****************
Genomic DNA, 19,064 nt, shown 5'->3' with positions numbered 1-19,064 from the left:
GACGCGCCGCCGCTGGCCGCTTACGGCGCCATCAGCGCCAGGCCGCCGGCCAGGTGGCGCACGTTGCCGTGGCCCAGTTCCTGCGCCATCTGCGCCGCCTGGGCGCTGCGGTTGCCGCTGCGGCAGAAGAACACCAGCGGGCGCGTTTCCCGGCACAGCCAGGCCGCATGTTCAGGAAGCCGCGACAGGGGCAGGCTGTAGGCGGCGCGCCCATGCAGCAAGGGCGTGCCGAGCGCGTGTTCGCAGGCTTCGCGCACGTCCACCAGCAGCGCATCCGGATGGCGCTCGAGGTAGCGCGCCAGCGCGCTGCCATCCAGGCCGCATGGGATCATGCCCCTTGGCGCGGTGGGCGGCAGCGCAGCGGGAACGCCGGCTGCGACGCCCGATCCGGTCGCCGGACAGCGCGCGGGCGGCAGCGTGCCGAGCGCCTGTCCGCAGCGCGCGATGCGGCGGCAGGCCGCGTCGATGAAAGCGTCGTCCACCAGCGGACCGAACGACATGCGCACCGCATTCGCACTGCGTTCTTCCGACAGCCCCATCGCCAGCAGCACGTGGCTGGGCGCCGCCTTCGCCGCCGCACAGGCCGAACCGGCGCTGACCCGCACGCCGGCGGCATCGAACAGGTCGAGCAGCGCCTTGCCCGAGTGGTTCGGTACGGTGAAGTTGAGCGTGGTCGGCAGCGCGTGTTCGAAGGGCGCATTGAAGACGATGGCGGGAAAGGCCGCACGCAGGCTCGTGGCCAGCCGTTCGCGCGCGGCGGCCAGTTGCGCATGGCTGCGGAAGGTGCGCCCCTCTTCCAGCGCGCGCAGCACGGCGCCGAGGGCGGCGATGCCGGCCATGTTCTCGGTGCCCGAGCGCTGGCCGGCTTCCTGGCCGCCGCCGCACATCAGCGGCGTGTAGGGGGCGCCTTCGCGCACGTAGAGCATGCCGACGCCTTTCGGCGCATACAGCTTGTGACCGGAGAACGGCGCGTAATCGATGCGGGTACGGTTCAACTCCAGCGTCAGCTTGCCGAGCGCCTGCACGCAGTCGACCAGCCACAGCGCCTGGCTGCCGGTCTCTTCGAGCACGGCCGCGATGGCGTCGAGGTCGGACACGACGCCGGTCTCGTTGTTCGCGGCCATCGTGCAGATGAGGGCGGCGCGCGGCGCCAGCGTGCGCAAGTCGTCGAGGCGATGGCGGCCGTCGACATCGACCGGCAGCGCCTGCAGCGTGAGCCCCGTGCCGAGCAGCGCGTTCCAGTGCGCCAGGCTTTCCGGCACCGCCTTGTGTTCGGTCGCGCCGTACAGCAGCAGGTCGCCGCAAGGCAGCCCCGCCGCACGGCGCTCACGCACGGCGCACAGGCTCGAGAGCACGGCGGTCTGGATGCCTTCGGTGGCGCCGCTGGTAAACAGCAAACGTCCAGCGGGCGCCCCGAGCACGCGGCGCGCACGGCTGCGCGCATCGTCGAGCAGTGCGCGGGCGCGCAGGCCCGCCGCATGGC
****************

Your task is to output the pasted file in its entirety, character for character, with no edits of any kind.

Genomic DNA, 19,064 nt, shown 5'->3' with positions numbered 1-19,064 from the left:
GACGCGCCGCCGCTGGCCGCTTACGGCGCCATCAGCGCCAGGCCGCCGGCCAGGTGGCGCACGTTGCCGTGGCCCAGTTCCTGCGCCATCTGCGCCGCCTGGGCGCTGCGGTTGCCGCTGCGGCAGAAGAACACCAGCGGGCGCGTTTCCCGGCACAGCCAGGCCGCATGTTCAGGAAGCCGCGACAGGGGCAGGCTGTAGGCGGCGCGCCCATGCAGCAAGGGCGTGCCGAGCGCGTGTTCGCAGGCTTCGCGCACGTCCACCAGCAGCGCATCCGGATGGCGCTCGAGGTAGCGCGCCAGCGCGCTGCCATCCAGGCCGCATGGGATCATGCCCCTTGGCGCGGTGGGCGGCAGCGCAGCGGGAACGCCGGCTGCGACGCCCGATCCGGTCGCCGGACAGCGCGCGGGCGGCAGCGTGCCGAGCGCCTGTCCGCAGCGCGCGATGCGGCGGCAGGCCGCGTCGATGAAAGCGTCGTCCACCAGCGGACCGAACGACATGCGCACCGCATTCGCACTGCGTTCTTCCGACAGCCCCATCGCCAGCAGCACGTGGCTGGGCGCCGCCTTCGCCGCCGCACAGGCCGAACCGGCGCTGACCCGCACGCCGGCGGCATCGAACAGGTCGAGCAGCGCCTTGCCCGAGTGGTTCGGTACGGTGAAGTTGAGCGTGGTCGGCAGCGCGTGTTCGAAGGGCGCATTGAAGACGATGGCGGGAAAGGCCGCACGCAGGCTCGTGGCCAGCCGTTCGCGCGCGGCGGCCAGTTGCGCATGGCTGCGGAAGGTGCGCCCCTCTTCCAGCGCGCGCAGCACGGCGCCGAGGGCGGCGATGCCGGCCATGTTCTCGGTGCCCGAGCGCTGGCCGGCTTCCTGGCCGCCGCCGCACATCAGCGGCGTGTAGGGGGCGCCTTCGCGCACGTAGAGCATGCCGACGCCTTTCGGCGCATACAGCTTGTGACCGGAGAACGGCGCGTAATCGATGCGGGTACGGTTCAACTCCAGCGTCAGCTTGCCGAGCGCCTGCACGCAGTCGACCAGCCACAGCGCCTGGCTGCCGGTCTCTTCGAGCACGGCCGCGATGGCGTCGAGGTCGGACACGACGCCGGTCTCGTTGTTCGCGGCCATCGTGCAGATGAGGGCGGCGCGCGGCGCCAGCGTGCGCAAGTCGTCGAGGCGATGGCGGCCGTCGACATCGACCGGCAGCGCCTGCAGCGTGAGCCCCGTGCCGAGCAGCGCGTTCCAGTGCGCCAGGCTTTCCGGCACCGCCTTGTGTTCGGTCGCGCCGTACAGCAGCAGGTCGCCGCAAGGCAGCCCCGCCGCACGGCGCTCACGCACGGCGCACAGGCTCGAGAGCACGGCGGTCTGGATGCCTTCGGTGGCGCCGCTGGTAAACAGCAAACGTCCAGCGGGCGCCCCGAGCACGCGGCGCGCACGGCTGCGCGCATCGTCGAGCAGTGCGCGGGCGCGCAGGCCCGCCGCATGGC